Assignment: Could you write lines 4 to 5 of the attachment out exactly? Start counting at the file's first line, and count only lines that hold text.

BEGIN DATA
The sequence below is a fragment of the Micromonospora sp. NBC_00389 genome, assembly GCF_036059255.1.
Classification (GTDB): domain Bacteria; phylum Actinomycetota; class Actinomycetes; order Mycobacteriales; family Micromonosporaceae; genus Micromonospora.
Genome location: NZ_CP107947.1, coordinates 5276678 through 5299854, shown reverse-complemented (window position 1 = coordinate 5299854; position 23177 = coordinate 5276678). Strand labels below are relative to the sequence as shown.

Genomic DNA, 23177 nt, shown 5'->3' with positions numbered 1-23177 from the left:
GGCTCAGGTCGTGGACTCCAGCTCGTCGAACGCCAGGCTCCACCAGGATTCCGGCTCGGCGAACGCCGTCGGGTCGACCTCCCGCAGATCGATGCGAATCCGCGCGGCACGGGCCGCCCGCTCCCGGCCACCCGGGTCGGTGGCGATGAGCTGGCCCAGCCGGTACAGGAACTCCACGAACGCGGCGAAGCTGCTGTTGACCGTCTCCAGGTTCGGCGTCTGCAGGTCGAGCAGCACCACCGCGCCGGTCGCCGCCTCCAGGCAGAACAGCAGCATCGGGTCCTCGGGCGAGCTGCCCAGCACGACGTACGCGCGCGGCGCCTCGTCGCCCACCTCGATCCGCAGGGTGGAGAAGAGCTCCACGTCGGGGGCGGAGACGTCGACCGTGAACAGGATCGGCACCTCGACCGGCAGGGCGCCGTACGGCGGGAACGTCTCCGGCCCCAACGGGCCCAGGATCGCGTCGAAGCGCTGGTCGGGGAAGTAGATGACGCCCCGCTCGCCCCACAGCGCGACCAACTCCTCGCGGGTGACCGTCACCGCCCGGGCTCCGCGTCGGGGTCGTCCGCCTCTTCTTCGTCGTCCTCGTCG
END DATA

Genomic DNA, 23177 nt, shown 5'->3' with positions numbered 1-23177 from the left:
GGCTCAGGTCGTGGACTCCAGCTCGTCGAACGCCAGGCTCCACCAGGATTCCGGCTCGGCGAACGCCGTCGGGTCGACCTCCCGCAGATCGATGCGAATCCGCGCGGCACGGGCCGCCCGCTCCCGGCCACCCGGGTCGGTGGCGATGAGCTGGCCCAGCCGGTACAGGAACTCCACGAACGCGGCGAAGCTGCTGTTGACCGTCTCCAGGTTCGGCGTCTGCAGGTCGAGCAGCACCACCGCGCCGGTCGCCGCCTCCAGGCAGAACAGCAGCATCGGGTCCTCGGGCGAGCTGCCCAGCACGACGTACGCGCGCGGCGCCTCGTCGCCCACCTCGATCCGCAGGGTGGAGAAGAGCTCCACGTCGGGGGCGGAGACGTCGACCGTGAACAGGATCGGCACCTCGACCGGCAGGGCGCCGTACGGCGGGAACGTCTCCGGCCCCAACGGGCCCAGGATCGCGTCGAAGCGCTGGTCGGGGAAGTAGATGACGCCCCGCTCGCCCCACAGCGCGACCAACTCCTCGCGGGTGACCGTCACCGCCCGGGCTCCGCGTCGGGGTCGTCCGCCTCTTCTTCGTCGTCCTCGTCG